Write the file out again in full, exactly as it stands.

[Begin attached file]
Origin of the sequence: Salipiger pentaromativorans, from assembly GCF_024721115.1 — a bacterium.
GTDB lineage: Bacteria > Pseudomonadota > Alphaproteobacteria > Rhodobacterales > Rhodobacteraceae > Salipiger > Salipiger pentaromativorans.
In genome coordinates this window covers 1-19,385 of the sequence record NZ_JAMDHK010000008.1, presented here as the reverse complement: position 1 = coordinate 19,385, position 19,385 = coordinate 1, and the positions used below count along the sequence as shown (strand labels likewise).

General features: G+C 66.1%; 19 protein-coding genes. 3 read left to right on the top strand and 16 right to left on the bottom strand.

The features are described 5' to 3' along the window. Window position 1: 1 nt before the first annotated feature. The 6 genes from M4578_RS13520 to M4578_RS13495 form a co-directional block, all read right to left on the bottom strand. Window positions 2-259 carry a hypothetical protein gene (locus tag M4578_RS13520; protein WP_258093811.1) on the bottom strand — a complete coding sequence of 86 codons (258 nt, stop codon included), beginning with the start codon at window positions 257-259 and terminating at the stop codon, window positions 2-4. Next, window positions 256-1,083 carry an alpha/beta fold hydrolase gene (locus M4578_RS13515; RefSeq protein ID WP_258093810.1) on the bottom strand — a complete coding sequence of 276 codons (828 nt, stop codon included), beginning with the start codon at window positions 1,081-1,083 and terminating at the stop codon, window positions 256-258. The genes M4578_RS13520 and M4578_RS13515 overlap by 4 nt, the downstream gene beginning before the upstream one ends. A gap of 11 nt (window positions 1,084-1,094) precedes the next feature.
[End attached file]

Origin of the sequence: Salipiger pentaromativorans, from assembly GCF_024721115.1 — a bacterium.
GTDB lineage: Bacteria > Pseudomonadota > Alphaproteobacteria > Rhodobacterales > Rhodobacteraceae > Salipiger > Salipiger pentaromativorans.
In genome coordinates this window covers 1-19,385 of the sequence record NZ_JAMDHK010000008.1, presented here as the reverse complement: position 1 = coordinate 19,385, position 19,385 = coordinate 1, and the positions used below count along the sequence as shown (strand labels likewise).

General features: G+C 66.1%; 19 protein-coding genes. 3 read left to right on the top strand and 16 right to left on the bottom strand.

The features are described 5' to 3' along the window. Window position 1: 1 nt before the first annotated feature. The 6 genes from M4578_RS13520 to M4578_RS13495 form a co-directional block, all read right to left on the bottom strand. Window positions 2-259 carry a hypothetical protein gene (locus tag M4578_RS13520; protein WP_258093811.1) on the bottom strand — a complete coding sequence of 86 codons (258 nt, stop codon included), beginning with the start codon at window positions 257-259 and terminating at the stop codon, window positions 2-4. Next, window positions 256-1,083 carry an alpha/beta fold hydrolase gene (locus M4578_RS13515; RefSeq protein ID WP_258093810.1) on the bottom strand — a complete coding sequence of 276 codons (828 nt, stop codon included), beginning with the start codon at window positions 1,081-1,083 and terminating at the stop codon, window positions 256-258. The genes M4578_RS13520 and M4578_RS13515 overlap by 4 nt, the downstream gene beginning before the upstream one ends. A gap of 11 nt (window positions 1,084-1,094) precedes the next feature.